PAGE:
The multiple choice section of the exam is closed book, whereas the 'hacking' part is open book, being allowed take your own testing laptop setup to sit the exam. I have written a more in-depth view of the CREST CCT-Web and the CPSA exams if you would like a more in-depth look at the exams. These exams are proficiency only, in that there is no training provided with them, they are examination only. Preparation wise, your options are to pay for the officially supported 'training' (Free is available if you're a student through Immersive labs), or review the reading list and syllabus provided by CREST. The CRT confers CHECK team member status, and the CCT allow individuals to apply for CHECK team leader status.

The Good

The exams offer a large in-depth question bank, and aims to validate that a tester at each level meets the minimum required level for doing assessments. The multiple-choice questions cover almost every topic from the syllabus, and the practical exams offer a number of different challenges to tackle.

Techniques and tooling are not restricted meaning you can test how you normally would (assuming you have set up an image to be able to do this), and a controversial point, the exams have to be re-taken every three years, meaning that the tester has to remain up to date with what CREST consider important to know.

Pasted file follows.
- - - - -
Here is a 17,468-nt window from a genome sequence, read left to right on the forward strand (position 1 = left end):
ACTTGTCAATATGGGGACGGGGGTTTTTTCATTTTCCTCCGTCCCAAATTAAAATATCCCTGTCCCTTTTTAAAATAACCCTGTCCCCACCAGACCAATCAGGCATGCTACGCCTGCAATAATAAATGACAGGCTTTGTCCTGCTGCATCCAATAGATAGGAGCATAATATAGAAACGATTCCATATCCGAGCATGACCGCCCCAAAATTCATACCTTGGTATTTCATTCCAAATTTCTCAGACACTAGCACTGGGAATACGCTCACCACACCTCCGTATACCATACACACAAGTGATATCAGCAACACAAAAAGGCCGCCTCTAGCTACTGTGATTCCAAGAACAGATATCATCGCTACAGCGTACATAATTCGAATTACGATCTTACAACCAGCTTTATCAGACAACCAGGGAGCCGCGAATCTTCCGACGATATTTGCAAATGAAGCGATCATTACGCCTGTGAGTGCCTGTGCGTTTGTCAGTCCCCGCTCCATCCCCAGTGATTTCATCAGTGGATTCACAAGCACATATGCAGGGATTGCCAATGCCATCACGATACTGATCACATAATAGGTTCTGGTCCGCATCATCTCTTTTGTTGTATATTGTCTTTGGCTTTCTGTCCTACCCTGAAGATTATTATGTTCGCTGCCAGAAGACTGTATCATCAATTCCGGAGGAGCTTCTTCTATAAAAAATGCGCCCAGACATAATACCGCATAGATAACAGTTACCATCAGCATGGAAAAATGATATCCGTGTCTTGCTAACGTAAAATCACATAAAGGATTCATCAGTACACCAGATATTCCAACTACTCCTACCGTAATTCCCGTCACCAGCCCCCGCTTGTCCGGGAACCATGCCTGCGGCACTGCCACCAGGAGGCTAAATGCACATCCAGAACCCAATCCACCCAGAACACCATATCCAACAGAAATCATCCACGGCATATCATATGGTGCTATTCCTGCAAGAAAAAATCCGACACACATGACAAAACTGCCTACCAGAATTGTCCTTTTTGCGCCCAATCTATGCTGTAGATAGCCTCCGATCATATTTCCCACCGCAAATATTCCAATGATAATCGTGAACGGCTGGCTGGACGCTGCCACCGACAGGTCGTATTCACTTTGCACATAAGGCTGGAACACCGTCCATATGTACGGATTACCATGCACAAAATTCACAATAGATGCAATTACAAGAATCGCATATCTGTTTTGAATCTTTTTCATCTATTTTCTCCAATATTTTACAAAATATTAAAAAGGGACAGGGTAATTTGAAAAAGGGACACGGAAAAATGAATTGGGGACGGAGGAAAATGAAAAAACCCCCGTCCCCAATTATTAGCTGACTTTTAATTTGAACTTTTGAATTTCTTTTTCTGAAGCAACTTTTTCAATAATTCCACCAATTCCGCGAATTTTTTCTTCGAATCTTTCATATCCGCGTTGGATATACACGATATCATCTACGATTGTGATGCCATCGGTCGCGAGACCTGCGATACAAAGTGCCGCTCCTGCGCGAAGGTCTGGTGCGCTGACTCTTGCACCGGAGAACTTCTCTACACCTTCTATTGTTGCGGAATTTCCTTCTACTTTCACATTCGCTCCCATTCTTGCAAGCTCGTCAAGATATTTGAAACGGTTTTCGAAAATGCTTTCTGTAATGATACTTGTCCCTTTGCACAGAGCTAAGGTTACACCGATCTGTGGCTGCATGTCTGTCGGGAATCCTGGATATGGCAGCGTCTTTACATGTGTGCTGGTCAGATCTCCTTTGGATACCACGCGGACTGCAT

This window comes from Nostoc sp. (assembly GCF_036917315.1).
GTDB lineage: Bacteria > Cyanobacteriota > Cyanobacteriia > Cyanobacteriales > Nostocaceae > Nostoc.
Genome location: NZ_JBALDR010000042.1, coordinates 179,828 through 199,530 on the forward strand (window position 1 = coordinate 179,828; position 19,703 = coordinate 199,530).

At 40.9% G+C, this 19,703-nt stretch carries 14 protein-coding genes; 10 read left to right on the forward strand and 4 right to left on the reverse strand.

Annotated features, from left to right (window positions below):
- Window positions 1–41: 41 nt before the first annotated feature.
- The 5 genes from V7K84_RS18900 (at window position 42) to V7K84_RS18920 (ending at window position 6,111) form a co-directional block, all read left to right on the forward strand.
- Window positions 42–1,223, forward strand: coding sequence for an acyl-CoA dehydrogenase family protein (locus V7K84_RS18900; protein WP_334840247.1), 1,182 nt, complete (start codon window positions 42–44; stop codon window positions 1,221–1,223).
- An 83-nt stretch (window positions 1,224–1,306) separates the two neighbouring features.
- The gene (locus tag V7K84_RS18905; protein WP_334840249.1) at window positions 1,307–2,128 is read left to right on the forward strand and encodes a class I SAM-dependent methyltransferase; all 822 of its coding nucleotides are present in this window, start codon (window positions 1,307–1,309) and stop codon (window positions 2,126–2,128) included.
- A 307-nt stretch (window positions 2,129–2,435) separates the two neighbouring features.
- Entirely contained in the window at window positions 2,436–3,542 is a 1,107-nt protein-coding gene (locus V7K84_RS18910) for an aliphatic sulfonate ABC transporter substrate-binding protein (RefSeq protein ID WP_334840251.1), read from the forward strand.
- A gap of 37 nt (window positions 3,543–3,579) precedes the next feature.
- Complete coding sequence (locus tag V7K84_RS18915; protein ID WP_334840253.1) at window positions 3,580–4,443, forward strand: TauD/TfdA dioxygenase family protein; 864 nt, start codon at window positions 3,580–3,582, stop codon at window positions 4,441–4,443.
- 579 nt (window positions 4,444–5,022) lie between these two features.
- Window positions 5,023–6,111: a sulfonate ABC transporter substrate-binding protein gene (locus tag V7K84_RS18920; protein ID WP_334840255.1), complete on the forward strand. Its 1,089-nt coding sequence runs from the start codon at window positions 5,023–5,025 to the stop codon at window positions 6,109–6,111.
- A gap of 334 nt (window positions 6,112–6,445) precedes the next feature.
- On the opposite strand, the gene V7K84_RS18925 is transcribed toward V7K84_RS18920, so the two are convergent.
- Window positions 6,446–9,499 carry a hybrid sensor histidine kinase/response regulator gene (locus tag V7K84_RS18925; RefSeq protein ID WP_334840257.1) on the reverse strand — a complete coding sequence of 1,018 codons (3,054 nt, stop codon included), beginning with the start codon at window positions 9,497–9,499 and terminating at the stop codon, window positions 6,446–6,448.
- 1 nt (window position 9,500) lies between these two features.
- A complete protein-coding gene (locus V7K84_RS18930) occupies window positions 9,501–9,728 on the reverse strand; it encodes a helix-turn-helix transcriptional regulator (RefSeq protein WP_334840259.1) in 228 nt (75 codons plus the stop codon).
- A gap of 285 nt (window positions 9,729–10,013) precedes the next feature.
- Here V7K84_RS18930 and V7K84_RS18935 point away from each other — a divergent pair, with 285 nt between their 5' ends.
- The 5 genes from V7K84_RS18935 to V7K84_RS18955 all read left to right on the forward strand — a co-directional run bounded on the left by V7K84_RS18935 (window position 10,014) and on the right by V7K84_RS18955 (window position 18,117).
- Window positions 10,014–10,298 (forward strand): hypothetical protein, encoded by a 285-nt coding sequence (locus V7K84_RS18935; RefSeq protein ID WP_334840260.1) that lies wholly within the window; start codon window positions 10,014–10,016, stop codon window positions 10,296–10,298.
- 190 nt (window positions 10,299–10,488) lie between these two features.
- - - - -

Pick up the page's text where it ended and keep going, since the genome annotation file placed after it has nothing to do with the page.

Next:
The Bad

The three biggest issues I have with the CREST exams are that; Some people claim to have seen 'copies' of the exam network, CREST do not provide good resources on where to learn, and the closed nature of the network you are testing on.

Looking at my first issue, it comes down to statements made by people in infosec at some of the larger testing firms, and statements made by individuals such as the one above. All the exam content is covered by an NDA, so being able to have a practice run, being provided hints at the exam content any more than what is in the Syllabi provided by CREST, or by the Quoted snip 'recreating the CREST Labs' undermines the point of the exam, and makes it harder to properly asses an individual's ability. Fixing this issue is not an easy one, if you were to introduce new boxes all the time it would be resource intensive to keep the difficulty and time-to-solve the same relative across the board. Another option is Box re-use, but have the vulnerability set quasi-random. Create more feature rich applications using the same technologies and vulnerabilities as the current box set, but each one would be 'Floating' on launch using a SEED. This way, it may be possible for someone to sit the exam, and describe the application but it would not be possible to replicate all the vulnerabilities present in the box. By rotating or including new boxes every 3/6 months it would prevent the claims of people sitting and copying the boxes from the exam.